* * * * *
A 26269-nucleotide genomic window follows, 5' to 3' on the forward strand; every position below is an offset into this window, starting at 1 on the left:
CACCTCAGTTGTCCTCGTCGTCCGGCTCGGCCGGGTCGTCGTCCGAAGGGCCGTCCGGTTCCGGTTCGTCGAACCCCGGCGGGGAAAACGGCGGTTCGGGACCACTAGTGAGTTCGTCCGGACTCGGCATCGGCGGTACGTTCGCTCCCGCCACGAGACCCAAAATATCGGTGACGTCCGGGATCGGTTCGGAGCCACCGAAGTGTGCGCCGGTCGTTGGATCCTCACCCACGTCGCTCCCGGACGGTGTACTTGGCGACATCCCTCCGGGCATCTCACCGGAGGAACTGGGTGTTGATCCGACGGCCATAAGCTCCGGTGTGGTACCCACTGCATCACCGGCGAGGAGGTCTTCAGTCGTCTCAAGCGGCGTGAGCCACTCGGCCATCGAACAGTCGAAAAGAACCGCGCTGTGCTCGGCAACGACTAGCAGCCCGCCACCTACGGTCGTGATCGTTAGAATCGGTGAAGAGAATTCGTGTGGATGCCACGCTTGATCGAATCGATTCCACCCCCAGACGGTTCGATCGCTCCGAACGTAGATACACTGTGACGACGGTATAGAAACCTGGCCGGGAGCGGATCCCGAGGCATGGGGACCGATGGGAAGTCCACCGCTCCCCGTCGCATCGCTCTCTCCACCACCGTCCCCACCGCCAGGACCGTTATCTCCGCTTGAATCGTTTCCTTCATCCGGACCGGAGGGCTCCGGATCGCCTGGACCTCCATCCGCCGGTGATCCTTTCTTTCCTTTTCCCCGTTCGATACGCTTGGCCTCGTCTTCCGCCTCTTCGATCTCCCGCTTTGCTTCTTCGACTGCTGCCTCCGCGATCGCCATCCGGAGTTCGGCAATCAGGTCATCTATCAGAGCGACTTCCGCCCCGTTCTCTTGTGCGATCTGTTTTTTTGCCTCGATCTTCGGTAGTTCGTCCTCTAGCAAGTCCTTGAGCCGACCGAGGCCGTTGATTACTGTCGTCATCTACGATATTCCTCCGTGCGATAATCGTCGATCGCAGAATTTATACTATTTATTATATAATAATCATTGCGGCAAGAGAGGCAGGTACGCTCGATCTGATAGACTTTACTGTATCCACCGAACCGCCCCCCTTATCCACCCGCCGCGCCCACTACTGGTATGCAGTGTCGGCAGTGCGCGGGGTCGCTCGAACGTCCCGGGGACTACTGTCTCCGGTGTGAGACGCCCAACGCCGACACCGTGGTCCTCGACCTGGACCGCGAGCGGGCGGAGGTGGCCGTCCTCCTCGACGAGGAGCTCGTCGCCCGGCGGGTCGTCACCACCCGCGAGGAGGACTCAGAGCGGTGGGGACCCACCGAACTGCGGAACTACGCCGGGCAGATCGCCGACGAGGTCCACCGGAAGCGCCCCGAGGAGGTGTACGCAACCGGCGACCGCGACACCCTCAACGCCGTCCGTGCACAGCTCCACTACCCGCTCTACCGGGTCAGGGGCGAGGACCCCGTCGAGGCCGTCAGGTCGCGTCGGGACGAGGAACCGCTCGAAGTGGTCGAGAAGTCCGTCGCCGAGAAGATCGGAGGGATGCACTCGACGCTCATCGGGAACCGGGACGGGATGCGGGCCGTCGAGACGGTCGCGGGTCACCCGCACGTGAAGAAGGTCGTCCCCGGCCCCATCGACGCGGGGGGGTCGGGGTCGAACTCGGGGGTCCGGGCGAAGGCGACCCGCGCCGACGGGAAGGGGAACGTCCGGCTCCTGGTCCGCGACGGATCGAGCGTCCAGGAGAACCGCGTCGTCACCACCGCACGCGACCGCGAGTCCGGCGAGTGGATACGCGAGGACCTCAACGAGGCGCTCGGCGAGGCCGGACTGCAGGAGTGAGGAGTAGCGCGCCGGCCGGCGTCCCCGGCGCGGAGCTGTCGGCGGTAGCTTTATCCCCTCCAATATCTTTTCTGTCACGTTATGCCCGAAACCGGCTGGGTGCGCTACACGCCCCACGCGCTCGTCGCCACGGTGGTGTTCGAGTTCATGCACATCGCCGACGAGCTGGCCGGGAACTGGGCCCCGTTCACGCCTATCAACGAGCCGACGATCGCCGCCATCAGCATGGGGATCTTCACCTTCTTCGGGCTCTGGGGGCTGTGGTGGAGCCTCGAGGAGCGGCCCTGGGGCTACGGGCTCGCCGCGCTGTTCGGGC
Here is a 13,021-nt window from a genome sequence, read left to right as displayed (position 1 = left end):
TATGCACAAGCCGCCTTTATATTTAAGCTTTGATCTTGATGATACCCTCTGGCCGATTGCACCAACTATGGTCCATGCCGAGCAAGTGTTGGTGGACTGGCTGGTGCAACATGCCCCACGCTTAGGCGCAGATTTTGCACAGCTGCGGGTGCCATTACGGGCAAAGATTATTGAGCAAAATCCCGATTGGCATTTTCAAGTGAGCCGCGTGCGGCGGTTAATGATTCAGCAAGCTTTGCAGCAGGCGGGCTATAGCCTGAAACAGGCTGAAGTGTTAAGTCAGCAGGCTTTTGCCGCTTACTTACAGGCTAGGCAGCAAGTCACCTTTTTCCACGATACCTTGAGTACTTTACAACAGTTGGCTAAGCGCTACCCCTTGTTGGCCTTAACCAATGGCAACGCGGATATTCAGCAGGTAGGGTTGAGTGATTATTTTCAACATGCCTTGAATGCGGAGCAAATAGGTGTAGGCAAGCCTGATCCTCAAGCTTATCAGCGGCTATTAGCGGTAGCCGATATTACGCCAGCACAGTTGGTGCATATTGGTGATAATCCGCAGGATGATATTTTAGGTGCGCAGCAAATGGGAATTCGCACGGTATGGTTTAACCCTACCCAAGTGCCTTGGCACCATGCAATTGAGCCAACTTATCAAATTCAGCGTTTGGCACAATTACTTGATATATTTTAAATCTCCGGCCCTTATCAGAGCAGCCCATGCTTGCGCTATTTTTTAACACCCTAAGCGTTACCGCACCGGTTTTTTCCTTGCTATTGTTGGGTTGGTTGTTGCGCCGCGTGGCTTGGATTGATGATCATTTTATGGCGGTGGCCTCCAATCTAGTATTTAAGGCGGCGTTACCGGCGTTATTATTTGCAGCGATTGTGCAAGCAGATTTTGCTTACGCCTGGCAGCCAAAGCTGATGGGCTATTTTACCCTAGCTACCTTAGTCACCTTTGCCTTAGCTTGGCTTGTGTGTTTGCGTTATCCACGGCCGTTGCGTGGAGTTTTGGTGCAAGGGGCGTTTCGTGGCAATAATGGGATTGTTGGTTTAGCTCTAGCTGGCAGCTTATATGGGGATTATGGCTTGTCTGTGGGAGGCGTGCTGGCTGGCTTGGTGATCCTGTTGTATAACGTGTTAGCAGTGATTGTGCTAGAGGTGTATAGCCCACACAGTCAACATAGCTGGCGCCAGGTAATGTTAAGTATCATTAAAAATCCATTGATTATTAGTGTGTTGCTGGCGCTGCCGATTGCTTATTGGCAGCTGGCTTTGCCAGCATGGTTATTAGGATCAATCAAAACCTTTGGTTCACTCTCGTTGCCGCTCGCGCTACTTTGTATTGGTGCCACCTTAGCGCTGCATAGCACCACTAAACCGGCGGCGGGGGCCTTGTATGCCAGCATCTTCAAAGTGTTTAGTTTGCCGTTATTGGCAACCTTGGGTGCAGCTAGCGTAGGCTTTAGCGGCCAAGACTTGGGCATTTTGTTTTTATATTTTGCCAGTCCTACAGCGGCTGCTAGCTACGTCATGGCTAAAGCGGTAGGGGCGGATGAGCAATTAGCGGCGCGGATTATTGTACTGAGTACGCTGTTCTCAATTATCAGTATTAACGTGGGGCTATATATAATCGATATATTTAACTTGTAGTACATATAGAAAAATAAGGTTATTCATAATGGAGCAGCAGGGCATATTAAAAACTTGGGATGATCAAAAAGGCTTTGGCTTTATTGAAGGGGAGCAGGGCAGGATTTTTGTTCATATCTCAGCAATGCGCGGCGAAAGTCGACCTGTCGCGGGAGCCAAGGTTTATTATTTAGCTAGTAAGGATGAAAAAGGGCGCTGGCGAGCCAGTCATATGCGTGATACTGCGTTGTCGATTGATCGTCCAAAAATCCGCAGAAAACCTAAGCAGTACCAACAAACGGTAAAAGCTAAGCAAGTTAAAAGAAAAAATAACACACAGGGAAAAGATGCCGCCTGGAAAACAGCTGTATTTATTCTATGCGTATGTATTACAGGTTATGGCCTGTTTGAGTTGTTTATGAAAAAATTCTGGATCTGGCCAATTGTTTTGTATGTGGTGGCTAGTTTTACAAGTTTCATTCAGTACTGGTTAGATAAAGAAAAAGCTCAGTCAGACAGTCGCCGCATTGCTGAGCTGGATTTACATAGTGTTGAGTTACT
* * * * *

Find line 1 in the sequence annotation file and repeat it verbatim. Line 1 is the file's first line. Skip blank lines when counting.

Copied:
A 26269-nucleotide genomic window follows, 5' to 3' on the forward strand; every position below is an offset into this window, starting at 1 on the left: